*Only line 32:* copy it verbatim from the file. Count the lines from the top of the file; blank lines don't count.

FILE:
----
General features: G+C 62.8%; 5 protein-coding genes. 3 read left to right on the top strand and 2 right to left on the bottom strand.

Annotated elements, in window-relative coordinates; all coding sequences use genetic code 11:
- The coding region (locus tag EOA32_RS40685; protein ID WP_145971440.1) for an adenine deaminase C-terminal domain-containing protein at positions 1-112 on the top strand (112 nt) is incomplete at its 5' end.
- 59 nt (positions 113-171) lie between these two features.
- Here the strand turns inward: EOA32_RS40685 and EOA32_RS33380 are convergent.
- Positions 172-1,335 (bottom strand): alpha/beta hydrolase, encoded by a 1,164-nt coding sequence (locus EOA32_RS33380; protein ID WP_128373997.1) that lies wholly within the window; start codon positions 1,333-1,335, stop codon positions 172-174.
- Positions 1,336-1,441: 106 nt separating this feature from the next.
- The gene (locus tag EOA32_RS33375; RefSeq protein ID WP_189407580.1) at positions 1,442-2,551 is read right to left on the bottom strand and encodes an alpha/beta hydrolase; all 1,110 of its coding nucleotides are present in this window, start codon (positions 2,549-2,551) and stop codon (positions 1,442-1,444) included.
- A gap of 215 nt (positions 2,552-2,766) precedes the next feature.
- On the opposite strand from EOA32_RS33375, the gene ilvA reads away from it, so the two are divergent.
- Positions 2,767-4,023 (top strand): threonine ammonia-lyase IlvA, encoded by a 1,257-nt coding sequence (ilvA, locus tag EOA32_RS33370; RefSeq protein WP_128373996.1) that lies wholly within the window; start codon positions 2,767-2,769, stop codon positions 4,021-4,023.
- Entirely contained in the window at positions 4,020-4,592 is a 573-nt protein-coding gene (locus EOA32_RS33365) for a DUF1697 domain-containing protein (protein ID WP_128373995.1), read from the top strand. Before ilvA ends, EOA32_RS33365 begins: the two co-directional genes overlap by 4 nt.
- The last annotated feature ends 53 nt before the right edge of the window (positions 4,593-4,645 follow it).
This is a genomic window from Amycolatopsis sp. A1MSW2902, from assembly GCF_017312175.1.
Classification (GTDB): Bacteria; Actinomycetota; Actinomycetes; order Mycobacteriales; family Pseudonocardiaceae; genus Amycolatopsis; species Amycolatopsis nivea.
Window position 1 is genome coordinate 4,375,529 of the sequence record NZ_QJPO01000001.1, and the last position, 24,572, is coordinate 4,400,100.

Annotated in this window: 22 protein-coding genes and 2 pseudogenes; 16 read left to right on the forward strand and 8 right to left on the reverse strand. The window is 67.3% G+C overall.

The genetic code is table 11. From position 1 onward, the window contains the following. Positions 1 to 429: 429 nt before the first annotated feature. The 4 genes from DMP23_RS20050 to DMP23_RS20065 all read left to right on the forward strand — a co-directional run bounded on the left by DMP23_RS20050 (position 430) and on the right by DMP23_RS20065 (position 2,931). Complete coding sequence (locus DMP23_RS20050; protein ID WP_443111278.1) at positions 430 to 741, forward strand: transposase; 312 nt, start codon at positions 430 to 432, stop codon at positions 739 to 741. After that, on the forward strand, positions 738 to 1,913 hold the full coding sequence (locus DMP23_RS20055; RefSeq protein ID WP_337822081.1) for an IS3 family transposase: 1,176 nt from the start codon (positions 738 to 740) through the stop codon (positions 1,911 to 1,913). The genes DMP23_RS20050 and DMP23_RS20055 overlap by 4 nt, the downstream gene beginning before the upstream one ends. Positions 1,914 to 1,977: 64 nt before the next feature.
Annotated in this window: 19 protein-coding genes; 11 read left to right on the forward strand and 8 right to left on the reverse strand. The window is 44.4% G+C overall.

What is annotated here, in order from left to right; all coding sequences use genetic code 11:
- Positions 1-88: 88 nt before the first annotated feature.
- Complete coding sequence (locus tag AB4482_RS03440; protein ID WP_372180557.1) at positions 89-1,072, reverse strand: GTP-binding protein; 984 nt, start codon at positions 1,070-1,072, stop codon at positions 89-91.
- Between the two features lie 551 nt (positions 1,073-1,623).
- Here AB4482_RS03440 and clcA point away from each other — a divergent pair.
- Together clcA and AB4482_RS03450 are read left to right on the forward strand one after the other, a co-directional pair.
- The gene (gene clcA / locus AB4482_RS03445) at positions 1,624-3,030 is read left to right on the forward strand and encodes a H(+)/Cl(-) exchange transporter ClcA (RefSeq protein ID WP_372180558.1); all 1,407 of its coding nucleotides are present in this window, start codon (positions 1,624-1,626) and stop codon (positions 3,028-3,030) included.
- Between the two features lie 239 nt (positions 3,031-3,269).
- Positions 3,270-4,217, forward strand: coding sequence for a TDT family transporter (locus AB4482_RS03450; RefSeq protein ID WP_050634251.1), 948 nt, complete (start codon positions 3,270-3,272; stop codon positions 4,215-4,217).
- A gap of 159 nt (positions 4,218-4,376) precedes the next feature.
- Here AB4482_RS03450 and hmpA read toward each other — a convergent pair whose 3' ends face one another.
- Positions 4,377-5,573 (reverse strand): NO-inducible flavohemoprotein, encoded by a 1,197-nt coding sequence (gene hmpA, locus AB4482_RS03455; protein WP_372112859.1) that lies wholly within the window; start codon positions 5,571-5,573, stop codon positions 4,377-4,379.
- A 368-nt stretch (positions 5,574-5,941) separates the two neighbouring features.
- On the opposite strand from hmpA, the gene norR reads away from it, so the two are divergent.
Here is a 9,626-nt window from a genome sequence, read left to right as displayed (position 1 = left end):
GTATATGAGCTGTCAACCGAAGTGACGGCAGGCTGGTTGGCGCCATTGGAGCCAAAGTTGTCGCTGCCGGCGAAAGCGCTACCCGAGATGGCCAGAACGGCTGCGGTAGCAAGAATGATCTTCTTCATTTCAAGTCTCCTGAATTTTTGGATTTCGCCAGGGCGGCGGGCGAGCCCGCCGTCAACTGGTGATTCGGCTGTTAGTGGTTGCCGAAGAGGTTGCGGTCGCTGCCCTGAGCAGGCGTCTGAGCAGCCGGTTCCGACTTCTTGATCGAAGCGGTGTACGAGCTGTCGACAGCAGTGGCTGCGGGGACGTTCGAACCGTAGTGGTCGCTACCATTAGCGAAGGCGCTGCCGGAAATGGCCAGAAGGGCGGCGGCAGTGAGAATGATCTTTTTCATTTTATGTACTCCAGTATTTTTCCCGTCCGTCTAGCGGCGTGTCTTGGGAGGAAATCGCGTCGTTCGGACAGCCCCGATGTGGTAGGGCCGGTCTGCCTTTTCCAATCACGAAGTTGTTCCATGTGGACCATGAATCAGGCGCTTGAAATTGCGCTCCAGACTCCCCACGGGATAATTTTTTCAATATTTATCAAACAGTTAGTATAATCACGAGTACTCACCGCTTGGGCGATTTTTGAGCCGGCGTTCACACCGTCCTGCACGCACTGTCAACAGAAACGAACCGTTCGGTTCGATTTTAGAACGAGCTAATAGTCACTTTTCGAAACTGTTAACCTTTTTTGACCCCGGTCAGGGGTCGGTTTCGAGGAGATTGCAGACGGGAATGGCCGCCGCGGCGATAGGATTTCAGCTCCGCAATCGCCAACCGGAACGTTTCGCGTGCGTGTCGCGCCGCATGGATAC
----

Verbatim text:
- A 368-nt stretch (positions 5,574-5,941) separates the two neighbouring features.